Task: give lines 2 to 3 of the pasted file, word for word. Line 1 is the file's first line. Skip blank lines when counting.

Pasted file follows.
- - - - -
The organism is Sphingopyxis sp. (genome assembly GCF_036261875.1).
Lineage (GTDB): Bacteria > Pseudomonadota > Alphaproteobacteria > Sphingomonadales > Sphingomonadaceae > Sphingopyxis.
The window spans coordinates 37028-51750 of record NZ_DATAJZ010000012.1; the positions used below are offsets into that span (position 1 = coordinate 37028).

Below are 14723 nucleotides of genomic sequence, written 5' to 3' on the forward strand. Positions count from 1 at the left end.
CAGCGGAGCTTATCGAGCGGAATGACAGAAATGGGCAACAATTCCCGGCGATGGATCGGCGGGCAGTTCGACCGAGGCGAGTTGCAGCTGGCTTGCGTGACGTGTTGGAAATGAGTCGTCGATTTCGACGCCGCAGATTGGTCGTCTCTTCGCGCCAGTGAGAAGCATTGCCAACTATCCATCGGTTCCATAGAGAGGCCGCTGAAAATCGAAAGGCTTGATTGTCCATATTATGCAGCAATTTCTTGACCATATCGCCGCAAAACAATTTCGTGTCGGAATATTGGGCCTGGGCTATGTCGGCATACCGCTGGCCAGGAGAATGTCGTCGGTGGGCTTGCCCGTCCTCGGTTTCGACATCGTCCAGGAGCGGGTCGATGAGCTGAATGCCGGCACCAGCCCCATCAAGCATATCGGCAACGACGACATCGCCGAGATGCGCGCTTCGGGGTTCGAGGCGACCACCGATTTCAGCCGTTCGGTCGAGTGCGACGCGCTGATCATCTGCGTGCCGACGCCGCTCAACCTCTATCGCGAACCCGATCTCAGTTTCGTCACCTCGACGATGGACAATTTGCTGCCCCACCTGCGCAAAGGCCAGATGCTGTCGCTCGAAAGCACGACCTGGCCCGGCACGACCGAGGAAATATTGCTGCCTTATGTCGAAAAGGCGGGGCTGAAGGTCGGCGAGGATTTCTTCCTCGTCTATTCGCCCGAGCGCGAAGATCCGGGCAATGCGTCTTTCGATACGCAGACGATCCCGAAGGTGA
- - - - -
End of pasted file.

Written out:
Lineage (GTDB): Bacteria > Pseudomonadota > Alphaproteobacteria > Sphingomonadales > Sphingomonadaceae > Sphingopyxis.
The window spans coordinates 37028-51750 of record NZ_DATAJZ010000012.1; the positions used below are offsets into that span (position 1 = coordinate 37028).